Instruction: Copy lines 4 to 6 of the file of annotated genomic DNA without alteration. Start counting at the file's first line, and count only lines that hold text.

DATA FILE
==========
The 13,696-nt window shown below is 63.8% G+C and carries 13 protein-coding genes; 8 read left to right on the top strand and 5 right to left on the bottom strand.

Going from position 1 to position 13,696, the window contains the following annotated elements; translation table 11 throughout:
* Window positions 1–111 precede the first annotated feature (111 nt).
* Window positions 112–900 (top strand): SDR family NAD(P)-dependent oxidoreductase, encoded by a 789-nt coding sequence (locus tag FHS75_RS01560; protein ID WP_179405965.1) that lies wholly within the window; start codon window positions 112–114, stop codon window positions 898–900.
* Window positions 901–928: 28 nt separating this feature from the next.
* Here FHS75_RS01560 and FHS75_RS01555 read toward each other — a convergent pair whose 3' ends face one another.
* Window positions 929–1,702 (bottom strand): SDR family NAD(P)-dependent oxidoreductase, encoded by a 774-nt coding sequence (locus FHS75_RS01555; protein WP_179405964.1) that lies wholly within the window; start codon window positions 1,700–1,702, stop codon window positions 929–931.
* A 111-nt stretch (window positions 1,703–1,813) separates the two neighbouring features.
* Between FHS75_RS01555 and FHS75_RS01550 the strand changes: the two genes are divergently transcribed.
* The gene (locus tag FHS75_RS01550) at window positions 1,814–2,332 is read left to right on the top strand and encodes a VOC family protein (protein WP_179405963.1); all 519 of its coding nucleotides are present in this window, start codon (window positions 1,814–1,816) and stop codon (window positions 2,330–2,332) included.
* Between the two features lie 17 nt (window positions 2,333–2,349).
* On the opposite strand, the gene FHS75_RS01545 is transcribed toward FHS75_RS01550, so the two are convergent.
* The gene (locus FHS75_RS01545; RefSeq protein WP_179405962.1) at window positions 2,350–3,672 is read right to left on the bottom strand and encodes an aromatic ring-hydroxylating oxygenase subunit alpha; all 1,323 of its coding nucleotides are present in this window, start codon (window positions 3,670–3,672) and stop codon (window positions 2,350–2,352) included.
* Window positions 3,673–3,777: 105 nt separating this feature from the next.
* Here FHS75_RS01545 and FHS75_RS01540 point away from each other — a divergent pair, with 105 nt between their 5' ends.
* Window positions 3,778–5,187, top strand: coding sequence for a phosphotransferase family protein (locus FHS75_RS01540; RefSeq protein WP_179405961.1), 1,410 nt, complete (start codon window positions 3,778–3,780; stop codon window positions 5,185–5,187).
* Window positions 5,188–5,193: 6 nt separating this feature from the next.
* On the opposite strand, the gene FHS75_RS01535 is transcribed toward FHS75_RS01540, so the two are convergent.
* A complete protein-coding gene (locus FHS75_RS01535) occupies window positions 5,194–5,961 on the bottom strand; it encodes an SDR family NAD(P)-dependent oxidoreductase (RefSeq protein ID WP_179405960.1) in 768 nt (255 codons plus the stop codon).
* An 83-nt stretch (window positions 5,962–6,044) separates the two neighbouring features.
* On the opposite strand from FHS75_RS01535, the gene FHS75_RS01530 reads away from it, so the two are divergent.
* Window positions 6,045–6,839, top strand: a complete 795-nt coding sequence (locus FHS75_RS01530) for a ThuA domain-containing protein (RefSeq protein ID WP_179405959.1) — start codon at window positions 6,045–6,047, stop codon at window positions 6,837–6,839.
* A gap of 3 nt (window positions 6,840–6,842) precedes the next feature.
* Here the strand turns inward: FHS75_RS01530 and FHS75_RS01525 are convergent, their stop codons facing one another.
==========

* Window positions 112–900 (top strand): SDR family NAD(P)-dependent oxidoreductase, encoded by a 789-nt coding sequence (locus tag FHS75_RS01560; protein ID WP_179405965.1) that lies wholly within the window; start codon window positions 112–114, stop codon window positions 898–900.
* Window positions 901–928: 28 nt separating this feature from the next.
* Here FHS75_RS01560 and FHS75_RS01555 read toward each other — a convergent pair whose 3' ends face one another.